- Teach them the “ready position” for starting. Spin the pedals so that one is slightly above and forward of the other. Looking from the side with the front wheel to your left, the pedals should be roughly in the 4 o’clock and 10 o’clock positions.
- If they’re right-handed, the right pedal should be forward, and vice versa.
- Let them build their own forward momentum. While supporting them but not gripping tight, have them put their dominant foot on the forward pedal. Tell them to push on it as they lift their other foot onto its pedal. Remind them to control the handlebars and look ahead as they do so.
- Don’t push on them or the bike to “get them started.” Practice with them until they can build up their own forward momentum.
- Loosen your contact but remain alongside them. Your kid’s first attempts at pedaling forward will likely be short-lived. Eventually though, they’ll be able to sustain forward motion. As they improve, reduce your contact with them steadily while walking or jogging beside and slightly behind them.
- As before, catch them and guide them down during a fall instead of holding them up.
- Make sure they know how to steer and stop. Practice making slight balance corrections and gentle turns with the handlebars both before and while they’re in motion. If they turn too sharply and begin to fall, guide them down and try again.
- Likewise, practice how to use the brakes — whether they’re pedal or hand brakes — both before and while the child is in motion.
- Stay close by until they are confident riding solo. Some kids will want to take off and leave you in the dust, while others will feel better with you right beside them even after they’ve mastered pedaling forward. Act as a source of confidence, not as a crutch that holds them up and keeps them pointed straight.
- Accept that they’ll fall a few times. Even when they’re ready to ride without you by their side, they will almost certainly “wipe out” here and there. If they’re on a flat surface, going at a low speed, and — most importantly — wearing the proper safety equipment, their chances of serious injury are minimal.
- Check that they’re okay, but don’t go overboard with coddling or consoling them.
- Say something like “Whoops! Are you okay? Everything seems alright, so let’s get back on the bike and give it another try — you’re doing great!”
- Learning that you can fall and get back up is a valuable biking lesson and life lesson!
EditKeeping It Fun
- End a training session when it stops being fun. Some kids will master biking in an hour, but it will take several sessions for others. If they’re losing confidence or interest during a training session, call it quits for now and try again later in the day or the next day.
- Some kids may be eager to practice for hours on end until they get the hang of it, but most often you should plan for single sessions to last for about 30 minutes to 1 hour.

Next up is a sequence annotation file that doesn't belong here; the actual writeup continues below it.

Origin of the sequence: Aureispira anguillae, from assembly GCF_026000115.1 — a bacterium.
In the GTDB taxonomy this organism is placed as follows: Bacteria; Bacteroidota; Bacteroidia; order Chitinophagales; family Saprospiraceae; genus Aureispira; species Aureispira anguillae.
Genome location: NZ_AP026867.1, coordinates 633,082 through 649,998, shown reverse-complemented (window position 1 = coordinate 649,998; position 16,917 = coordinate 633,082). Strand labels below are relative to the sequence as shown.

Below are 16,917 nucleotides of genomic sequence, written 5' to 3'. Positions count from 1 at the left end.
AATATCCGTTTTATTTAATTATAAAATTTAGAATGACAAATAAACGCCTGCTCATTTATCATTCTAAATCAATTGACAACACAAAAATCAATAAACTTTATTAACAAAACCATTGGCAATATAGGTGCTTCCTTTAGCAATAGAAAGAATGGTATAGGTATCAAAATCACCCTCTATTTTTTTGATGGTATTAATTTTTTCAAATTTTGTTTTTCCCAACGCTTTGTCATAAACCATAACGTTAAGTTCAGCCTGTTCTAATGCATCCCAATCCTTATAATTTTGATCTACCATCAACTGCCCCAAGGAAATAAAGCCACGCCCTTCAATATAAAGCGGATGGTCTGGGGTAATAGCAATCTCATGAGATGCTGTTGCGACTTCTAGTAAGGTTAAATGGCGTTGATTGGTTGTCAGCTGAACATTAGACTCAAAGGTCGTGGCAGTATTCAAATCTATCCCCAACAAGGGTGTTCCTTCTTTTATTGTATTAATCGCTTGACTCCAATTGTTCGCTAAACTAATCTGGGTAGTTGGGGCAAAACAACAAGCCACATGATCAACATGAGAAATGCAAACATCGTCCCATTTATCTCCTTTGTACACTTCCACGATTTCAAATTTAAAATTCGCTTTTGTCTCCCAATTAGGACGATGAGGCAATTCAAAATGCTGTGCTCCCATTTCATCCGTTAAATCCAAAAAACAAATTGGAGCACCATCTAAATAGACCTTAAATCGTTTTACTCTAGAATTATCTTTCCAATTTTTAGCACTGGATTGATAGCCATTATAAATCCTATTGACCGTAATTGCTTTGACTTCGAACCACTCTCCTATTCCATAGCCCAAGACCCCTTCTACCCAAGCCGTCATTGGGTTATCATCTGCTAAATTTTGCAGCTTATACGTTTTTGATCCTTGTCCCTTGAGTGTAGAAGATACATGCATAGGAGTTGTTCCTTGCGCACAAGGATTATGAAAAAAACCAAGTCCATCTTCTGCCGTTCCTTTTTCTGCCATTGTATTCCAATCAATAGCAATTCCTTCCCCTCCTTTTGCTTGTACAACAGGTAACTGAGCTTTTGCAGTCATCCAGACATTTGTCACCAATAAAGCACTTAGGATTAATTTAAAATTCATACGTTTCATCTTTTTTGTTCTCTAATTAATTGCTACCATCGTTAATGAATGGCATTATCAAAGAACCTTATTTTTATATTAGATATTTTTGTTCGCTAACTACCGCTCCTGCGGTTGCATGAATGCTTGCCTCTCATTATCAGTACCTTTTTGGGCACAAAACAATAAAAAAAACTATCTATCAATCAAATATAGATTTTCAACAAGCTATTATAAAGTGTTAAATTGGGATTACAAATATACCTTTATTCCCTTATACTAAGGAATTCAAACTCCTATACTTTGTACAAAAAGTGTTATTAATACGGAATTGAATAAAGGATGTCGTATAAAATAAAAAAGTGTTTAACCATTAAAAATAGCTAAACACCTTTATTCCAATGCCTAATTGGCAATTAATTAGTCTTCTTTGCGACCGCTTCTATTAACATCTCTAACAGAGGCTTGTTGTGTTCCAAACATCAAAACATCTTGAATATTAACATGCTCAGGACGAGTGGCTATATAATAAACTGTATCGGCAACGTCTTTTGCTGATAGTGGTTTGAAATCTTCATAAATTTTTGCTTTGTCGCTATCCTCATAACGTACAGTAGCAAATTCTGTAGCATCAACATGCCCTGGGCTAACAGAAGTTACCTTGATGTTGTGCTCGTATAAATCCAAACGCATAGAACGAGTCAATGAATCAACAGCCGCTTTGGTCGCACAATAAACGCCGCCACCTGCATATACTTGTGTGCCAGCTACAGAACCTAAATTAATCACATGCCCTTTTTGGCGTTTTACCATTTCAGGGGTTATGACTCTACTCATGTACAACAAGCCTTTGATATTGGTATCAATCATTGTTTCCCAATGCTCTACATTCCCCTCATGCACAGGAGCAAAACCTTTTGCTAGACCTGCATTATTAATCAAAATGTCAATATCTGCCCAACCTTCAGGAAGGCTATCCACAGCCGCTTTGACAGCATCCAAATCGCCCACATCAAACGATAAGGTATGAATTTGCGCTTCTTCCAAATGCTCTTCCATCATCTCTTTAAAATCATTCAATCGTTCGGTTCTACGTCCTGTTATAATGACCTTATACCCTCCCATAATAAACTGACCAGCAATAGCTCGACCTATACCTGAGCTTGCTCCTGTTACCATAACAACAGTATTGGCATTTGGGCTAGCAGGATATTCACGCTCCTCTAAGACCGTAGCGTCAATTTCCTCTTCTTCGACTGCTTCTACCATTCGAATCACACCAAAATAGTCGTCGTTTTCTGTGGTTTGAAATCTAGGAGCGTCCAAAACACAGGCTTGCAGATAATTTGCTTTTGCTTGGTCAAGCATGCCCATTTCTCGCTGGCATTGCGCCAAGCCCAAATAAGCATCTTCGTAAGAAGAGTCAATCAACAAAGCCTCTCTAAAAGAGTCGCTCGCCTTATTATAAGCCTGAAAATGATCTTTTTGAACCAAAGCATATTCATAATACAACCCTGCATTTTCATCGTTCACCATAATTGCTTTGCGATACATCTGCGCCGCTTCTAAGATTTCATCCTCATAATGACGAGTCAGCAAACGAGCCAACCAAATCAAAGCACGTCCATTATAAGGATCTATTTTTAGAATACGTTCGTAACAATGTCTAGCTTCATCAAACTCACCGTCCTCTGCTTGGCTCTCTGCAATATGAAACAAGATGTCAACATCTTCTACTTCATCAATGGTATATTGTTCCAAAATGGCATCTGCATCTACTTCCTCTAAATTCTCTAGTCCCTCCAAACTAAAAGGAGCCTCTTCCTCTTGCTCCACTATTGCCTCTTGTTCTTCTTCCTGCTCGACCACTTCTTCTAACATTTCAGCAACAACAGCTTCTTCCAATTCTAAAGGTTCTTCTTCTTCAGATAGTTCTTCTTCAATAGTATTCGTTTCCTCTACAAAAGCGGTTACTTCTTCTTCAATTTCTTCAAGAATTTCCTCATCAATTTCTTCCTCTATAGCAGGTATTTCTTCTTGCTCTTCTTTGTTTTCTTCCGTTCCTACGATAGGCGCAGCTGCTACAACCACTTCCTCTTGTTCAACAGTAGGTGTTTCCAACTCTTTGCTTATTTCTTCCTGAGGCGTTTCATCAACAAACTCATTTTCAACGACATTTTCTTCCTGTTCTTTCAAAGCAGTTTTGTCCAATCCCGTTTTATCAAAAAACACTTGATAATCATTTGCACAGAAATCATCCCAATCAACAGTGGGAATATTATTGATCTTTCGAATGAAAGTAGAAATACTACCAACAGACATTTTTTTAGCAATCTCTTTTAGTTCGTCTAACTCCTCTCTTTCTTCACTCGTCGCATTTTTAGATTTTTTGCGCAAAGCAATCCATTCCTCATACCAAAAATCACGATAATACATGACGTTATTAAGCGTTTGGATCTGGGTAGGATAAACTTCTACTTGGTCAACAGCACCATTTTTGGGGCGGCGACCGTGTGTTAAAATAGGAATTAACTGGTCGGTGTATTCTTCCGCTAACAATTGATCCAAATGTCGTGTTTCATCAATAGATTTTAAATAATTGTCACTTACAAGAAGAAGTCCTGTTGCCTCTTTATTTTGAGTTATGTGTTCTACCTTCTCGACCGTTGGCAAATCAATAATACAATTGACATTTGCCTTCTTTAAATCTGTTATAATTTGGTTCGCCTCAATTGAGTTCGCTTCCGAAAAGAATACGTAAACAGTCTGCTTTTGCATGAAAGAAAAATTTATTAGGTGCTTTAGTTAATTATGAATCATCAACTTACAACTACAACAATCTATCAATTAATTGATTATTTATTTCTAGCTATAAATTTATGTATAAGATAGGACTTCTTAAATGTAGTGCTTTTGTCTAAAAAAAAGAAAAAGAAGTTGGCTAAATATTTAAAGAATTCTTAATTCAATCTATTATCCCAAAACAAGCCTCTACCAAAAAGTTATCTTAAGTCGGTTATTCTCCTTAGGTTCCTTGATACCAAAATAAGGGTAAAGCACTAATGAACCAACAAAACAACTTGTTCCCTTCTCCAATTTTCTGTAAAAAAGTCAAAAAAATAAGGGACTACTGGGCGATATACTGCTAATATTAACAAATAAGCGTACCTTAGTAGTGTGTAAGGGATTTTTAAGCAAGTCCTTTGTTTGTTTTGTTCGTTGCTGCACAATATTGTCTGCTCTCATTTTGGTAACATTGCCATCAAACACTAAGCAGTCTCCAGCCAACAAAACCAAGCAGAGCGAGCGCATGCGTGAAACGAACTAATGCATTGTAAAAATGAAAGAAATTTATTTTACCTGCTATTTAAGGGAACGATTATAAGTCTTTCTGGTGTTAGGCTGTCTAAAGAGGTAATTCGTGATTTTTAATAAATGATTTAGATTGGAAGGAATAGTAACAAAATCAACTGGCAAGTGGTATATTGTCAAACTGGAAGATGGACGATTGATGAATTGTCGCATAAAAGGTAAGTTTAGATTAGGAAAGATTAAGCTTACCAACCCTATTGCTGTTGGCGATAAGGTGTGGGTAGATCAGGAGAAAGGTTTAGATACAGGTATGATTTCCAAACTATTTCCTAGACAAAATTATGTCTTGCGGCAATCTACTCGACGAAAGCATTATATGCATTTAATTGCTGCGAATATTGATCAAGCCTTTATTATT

- Don’t set artificial deadlines or exert undue pressure. Help your kid learn to ride at the pace that’s right for them. Trying to force them or shame them into learning quickly may turn them against the entire notion of learning to ride. Don’t say things like:
- “All your friends ride bikes, so it’s time you learned too.”
- “Your sister learned to ride in an hour, and so can you.”
- “We’re going to stay out here all day until you learn this.”
- “You want to be a big kid, right? Well, big kids ride bikes.”
- Be positive and encouraging at all times. Learning to ride a bike should be fun, not a chore. Praise them every time they achieve a new milestone along the way, and offer a pick-me-up whenever they struggle or fall. Say things like:
- “That’s the way to hold the bike steady — good job!”
- “Wow, you really coasted a long way that time — and straight ahead!”
- “You did a good job catching yourself from falling off the bike that time. Try not to turn the handlebars so sharply next time.”
- “We’ll be ready to bike together to the ice cream shop soon!”
- Let someone else do the teaching, if necessary. Some kids simply respond better to a teacher who isn’t a parent. If they’re close with a relative or family friend who’d be happy to help out, let them give it a try. 
- Don’t feel bad — remember that the goal is to get them riding. Once they do that, you can go on lots of bike rides together!
- Don't force your child to ride a bike if they don't want to. If they aren't interested, they won't learn no matter how much you force them to try.
- Instead of removing the pedals, consider buying a pre-bike. This is a lightweight two-wheeler without the complication of pedals, etc. The child learns to balance, scoot, and then glide along, potentially from a very young age. When you child is ready you can then introduce a bike with pedals.
- Make sure that the brakes are working properly and tires are in good conditions.
- Always make sure your child wears a helmet when riding their bike.
EditThings You'll Need
- Correctly-sized bike
- Safety helmet
- Knee and elbow pads
- Biking gloves
- Patience and a good attitude!
- Ride a Dirt Bike
- Ride No Handed on a Bike
- Ride a Horse
- Ride a Fixed Gear Bike
- Draft on a Bike
- Ride a Bicycle
- Be a Cyclist
- Convince Your Parents to Let You Walk Home Alone
- Prepare your Child to Walk Home from School
EditSources and Citations